Ethereum’s state grows rapidly, burdening consensus nodes with 35 GB state and 100 GB with proofs, increasing every six months. The increasing state size hampers scalability, imposing storage and processing burdens on nodes. Participants pay one-time costs perpetually, raising economic concerns. Additionally, ERC-4337 wallets incur elevated gas costs (~42000 gas for basic operations) due to multiple storage read/write costs, business logic overhead, and log payments not required in EOAs. A stateless-based solution is essential to maintain Ethereum’s efficiency and long-term viability. Additionally, the light clients, which do not store the entire state but rely on simplified verification mechanisms, struggle to efficiently access and validate the state data against the mainnet. The lack of a concise and constant-sized proof of the current state limits light clients’ ability to interact with the blockchain seamlessly. Therefore we Propose a stateless Account abstraction model which doesn’t force any change in the current Ethereum core but can solve the above problems at the account level. The advantage of having succinct zk proof of the state is that it is possible to broadcast it across the nodes.
The challenge at hand is to enable stateless verification of blocks in the blockchain system. Currently, to validate a block, light clients must request the state piece by piece, and this results in many light clients frequently burdening the full node altogether. The goal is to allow clients to verify the correctness of individual blocks without needing a full state. Instead, clients can rely on compact witness files generated by state-holding nodes, which contain the portion of the state accessed by the block along with proof of correctness. This stateless verification offers several benefits, including supporting sharding setups and reducing reliance on validators.
# Issue 1: introducing new Entity for Stateless AA, trustless State provider #1
this entity consists of Ethereum light clients providing the latest state, peer-to-peer network and ZK circuit. We introduce a decentralized peer-to-peer network with a state provider entity, collaborating to validate and generate ZK-SNARKs proofs for state information.A lightweight client verifies proofs and validates state data from the state provider.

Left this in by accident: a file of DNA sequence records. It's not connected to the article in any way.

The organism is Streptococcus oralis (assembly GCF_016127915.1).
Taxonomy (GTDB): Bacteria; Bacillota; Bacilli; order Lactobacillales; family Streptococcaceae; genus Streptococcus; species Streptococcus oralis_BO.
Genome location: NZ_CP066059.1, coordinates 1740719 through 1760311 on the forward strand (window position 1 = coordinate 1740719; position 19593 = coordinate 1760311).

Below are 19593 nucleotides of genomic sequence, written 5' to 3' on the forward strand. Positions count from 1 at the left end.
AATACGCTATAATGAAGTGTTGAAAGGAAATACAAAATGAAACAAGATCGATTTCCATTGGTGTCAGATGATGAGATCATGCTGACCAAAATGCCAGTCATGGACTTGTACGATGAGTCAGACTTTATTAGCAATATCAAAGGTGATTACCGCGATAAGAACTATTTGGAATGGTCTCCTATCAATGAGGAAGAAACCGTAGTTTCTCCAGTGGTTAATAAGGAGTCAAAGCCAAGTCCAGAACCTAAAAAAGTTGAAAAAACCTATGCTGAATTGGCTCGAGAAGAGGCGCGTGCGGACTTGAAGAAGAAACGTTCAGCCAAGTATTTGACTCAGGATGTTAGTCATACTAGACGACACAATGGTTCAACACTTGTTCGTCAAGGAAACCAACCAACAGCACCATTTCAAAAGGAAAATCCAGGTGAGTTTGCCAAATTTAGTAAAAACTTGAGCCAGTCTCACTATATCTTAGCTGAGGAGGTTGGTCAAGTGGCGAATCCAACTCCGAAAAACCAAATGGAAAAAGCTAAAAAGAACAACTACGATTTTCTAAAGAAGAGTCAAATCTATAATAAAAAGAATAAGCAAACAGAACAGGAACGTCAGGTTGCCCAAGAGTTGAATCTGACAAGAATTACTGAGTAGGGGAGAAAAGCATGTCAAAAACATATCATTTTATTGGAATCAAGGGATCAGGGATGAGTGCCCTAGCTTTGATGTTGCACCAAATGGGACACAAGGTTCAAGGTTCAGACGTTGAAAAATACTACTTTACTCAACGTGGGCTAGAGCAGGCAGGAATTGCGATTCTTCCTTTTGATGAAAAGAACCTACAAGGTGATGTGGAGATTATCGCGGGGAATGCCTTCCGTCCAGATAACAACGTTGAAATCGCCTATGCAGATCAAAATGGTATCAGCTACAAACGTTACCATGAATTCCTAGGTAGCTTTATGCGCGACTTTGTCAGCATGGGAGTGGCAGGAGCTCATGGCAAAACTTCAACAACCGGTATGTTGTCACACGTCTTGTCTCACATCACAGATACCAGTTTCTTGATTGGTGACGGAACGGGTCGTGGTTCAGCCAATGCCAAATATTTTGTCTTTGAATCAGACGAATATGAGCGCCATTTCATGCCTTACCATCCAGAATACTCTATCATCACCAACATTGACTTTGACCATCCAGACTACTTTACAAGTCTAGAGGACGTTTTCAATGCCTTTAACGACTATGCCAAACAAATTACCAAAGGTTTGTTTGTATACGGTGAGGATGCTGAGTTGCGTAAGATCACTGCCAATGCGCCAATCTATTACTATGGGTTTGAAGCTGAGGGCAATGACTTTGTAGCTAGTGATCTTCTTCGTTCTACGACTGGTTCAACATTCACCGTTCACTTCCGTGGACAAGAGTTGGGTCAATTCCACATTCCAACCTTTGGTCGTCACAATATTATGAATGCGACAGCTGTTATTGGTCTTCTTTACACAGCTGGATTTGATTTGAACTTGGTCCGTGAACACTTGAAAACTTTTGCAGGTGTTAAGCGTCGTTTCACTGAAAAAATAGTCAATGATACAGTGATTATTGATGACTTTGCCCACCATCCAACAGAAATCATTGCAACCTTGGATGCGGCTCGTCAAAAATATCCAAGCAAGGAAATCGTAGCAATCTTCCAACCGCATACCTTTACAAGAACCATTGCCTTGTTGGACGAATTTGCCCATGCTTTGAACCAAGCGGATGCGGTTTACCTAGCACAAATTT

The state provider entity is at the core of stateless AA, and leverages the Helios light client to query the latest block state in a fully trustless manner. By implying
a peer-to-peer network, we can ensure the latest state of the block in a fully trustless and decentralized manner. Then we are able to provide succinct and constant-sized proof of the current state and propagate the ZK-proof of witness needed for execution. The current zk-proof of the state can then be propagated to all light clients at once. Light clients can effortlessly verify this proof against the mainnet, improving scalability, and reducing resource requirements for light clients. Users and applications can efficiently interact with the blockchain, relying on the security and integrity of zk-proofs to verify the state. This approach enables more participants to engage with the network without needing the computational resources and storage capacity required for full nodes.
# Issue 2: introducing new Entity for Stateless AA,The stateless verifier:
The stateless verifier acting as a light client that receives a zero-knowledge proof (zk proof) of a block state and the new state after a transaction is executed. This verifier will provide verification of the transaction and include the new state on the chain. The verifier receives a new block containing the transaction, the zk proof of the witness including the latest state (before execution), and the resulting new state after the transaction. The verifier extracts the transaction and the zk proof from the received block. It can then verify the correctness of the transaction execution without needing to access the entire state.
- If the transaction is valid, the verifier applies the transaction to the state it currently holds, thus deriving the new state.